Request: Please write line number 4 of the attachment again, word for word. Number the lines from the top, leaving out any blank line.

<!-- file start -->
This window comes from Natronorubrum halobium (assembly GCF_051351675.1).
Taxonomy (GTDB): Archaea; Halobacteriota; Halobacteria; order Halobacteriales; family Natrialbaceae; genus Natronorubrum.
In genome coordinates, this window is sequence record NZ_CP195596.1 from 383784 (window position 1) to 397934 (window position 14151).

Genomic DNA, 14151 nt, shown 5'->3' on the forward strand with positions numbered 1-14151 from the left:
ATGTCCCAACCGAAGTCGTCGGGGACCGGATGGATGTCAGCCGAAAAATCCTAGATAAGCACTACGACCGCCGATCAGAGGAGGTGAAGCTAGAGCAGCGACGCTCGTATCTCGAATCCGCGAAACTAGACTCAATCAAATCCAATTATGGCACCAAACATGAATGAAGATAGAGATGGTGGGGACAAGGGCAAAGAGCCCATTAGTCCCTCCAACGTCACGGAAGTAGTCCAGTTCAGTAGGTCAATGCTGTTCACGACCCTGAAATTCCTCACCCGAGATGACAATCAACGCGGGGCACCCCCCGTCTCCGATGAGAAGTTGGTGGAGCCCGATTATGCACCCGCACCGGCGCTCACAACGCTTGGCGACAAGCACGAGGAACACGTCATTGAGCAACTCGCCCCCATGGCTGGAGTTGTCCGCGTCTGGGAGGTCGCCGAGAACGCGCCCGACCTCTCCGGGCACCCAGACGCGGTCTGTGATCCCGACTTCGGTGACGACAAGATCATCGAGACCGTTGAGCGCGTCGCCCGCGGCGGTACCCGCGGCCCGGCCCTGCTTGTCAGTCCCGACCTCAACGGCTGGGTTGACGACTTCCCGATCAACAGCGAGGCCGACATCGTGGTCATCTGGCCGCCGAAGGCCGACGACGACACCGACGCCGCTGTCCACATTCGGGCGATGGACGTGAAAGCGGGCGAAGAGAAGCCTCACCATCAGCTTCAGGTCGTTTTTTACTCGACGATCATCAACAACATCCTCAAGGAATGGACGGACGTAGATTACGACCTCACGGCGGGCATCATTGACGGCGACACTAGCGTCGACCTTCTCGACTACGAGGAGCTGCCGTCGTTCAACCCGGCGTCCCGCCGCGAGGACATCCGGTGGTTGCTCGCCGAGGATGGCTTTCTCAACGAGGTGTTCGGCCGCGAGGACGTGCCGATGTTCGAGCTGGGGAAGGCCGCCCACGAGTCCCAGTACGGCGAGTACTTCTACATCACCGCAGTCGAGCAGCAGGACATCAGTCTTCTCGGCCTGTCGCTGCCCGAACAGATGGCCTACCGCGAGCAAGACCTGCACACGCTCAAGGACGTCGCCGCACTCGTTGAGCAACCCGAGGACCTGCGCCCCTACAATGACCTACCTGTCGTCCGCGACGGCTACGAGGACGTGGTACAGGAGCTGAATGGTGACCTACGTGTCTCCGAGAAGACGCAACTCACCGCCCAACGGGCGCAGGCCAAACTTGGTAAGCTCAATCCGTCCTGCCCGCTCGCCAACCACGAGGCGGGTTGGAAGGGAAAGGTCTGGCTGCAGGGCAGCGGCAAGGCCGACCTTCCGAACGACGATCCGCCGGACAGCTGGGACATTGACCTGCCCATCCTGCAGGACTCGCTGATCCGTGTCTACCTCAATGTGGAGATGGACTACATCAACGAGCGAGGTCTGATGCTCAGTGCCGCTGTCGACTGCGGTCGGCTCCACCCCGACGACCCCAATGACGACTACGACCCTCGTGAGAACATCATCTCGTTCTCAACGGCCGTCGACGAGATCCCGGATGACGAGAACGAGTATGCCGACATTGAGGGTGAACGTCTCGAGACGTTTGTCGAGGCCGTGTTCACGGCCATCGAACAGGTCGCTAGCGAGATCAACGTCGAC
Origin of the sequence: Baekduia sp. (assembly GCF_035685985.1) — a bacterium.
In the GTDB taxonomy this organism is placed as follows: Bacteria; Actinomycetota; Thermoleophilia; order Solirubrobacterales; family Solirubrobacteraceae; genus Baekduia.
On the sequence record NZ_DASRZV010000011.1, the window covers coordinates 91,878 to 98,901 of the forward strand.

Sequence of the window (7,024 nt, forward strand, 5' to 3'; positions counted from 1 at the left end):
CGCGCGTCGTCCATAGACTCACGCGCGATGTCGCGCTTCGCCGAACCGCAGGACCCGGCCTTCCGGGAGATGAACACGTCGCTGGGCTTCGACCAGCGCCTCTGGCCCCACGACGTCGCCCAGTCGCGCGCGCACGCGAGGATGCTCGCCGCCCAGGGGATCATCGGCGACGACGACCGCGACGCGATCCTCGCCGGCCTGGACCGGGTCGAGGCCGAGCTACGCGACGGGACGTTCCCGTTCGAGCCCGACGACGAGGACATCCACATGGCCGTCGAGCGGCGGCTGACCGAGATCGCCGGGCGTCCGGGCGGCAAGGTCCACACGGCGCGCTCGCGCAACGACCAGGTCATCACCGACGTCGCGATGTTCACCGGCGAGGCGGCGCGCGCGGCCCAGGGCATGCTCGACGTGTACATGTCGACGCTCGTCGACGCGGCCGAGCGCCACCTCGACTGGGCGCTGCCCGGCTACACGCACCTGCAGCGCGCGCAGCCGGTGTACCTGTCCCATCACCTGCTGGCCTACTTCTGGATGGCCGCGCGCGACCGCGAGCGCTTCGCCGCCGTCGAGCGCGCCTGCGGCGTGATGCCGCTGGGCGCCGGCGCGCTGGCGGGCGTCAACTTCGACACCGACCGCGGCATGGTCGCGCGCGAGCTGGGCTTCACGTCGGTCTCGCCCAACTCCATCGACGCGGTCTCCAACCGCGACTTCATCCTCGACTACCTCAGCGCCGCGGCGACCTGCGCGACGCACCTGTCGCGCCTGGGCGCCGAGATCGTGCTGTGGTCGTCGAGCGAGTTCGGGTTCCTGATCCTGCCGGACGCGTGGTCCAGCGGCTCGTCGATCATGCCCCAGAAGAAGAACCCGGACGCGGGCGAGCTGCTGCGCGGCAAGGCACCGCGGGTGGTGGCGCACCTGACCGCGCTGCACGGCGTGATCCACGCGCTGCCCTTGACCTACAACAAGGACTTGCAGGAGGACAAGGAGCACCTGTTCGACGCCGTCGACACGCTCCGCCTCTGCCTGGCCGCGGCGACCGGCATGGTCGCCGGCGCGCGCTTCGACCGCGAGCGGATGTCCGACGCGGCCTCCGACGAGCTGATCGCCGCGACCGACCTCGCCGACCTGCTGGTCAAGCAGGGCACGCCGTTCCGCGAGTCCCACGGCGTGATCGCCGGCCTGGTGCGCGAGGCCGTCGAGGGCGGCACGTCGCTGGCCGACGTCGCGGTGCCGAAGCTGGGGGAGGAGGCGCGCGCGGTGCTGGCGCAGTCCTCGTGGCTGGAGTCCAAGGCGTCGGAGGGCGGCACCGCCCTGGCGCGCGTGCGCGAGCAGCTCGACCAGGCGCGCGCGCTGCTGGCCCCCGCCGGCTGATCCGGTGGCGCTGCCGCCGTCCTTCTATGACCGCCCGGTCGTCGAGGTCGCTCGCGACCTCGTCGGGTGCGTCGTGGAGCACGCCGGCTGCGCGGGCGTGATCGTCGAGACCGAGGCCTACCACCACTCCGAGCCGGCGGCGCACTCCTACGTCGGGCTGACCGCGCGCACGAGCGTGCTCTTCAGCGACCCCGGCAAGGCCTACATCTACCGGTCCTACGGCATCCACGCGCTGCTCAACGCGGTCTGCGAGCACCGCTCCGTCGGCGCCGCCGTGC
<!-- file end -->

Genomic DNA, 14151 nt, shown 5'->3' on the forward strand with positions numbered 1-14151 from the left: